They control a budget of more than £170m in public cash, have the ability to increase your council tax and tell our police force what to prioritise – so why aren’t electors more interested in Police and Crime Commissioners?
As the vote draws near for choosing our next North Wales PCC we look at the role, how it’s funded and what the key issues are.
The position carried with it a budget, responsibility and political influence but many people are at a loss to either name their PCC, or adequately explain what function they perform.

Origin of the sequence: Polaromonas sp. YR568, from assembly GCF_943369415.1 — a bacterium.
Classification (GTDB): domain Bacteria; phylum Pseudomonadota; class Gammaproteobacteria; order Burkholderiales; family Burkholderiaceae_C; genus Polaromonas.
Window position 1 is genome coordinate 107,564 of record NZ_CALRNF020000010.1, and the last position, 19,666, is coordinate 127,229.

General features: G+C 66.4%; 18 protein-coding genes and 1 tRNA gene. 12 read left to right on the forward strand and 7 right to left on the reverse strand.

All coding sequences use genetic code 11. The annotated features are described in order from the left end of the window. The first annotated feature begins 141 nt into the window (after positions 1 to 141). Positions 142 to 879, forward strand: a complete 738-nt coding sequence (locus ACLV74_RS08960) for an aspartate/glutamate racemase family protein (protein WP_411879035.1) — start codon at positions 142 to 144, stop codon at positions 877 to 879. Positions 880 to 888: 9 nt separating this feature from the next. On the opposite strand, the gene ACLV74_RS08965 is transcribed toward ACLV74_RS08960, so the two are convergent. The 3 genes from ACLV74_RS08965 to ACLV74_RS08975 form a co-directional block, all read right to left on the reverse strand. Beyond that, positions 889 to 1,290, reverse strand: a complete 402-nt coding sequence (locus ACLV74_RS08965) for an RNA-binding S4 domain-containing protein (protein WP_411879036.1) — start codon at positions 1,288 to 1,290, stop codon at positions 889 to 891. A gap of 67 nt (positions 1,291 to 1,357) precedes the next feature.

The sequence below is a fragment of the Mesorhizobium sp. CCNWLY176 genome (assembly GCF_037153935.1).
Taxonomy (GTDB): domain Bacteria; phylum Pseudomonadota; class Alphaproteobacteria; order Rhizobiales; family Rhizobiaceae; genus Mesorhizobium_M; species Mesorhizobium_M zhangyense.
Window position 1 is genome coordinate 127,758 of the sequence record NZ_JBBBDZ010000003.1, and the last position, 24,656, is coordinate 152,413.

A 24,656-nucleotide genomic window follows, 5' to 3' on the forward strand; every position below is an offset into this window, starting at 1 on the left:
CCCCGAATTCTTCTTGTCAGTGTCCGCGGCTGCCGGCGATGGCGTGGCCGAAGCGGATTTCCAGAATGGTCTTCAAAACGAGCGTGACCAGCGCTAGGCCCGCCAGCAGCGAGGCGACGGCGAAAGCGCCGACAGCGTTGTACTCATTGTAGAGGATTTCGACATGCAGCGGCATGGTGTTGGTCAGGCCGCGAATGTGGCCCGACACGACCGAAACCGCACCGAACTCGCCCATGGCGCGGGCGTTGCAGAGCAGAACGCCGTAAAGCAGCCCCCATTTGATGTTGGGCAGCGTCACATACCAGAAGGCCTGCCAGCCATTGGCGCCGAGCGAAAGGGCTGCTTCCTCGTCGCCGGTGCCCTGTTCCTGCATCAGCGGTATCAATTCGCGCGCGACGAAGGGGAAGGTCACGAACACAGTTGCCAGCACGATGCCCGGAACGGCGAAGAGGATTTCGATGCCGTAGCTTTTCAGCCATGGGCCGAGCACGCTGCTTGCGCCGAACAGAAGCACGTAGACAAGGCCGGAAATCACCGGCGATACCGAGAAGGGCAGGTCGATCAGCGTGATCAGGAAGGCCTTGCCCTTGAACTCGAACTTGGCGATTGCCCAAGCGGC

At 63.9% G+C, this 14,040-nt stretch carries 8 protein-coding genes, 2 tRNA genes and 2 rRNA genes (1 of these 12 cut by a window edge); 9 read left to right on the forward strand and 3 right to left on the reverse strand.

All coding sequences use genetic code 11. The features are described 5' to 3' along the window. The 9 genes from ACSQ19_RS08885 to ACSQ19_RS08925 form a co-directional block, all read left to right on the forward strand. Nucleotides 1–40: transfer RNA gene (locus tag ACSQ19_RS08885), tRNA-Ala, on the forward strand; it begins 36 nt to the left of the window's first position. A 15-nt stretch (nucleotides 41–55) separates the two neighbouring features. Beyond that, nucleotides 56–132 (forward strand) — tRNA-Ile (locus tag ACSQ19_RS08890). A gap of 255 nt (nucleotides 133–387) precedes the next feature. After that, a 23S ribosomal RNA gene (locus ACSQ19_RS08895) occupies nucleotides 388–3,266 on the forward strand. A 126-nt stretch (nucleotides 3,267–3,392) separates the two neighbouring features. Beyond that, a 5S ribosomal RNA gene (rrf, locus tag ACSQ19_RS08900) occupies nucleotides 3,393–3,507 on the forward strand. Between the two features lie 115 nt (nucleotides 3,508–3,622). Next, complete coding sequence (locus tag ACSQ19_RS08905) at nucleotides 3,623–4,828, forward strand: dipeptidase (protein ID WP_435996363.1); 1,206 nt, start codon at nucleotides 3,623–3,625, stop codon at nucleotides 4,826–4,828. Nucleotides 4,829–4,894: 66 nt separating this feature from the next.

Turnout failed to top 42 per cent in the 2016 run-off, up on 2012’s turnout of less than 15 per cent, so is the electorate missing a way of influencing what our police force’s priorities are by ignoring the vote?
The first thing to consider is what the North Wales PCC actually does and what the post-holder will be responsible for.
PCCs are elected in 40 of the 42 force areas in England and Wales.
The only exceptions are in Greater Manchester and London, where their Mayor is the de facto police commissioner too.
However many people still don’t understand what PCCs do and why they are needed.
The role was introduced by the UK Conservative Government as part of the Police Reform and Social Responsibility Act 2011.
While chief constables head operational policing, commissioners are supposed to be the public’s elected voice within each force.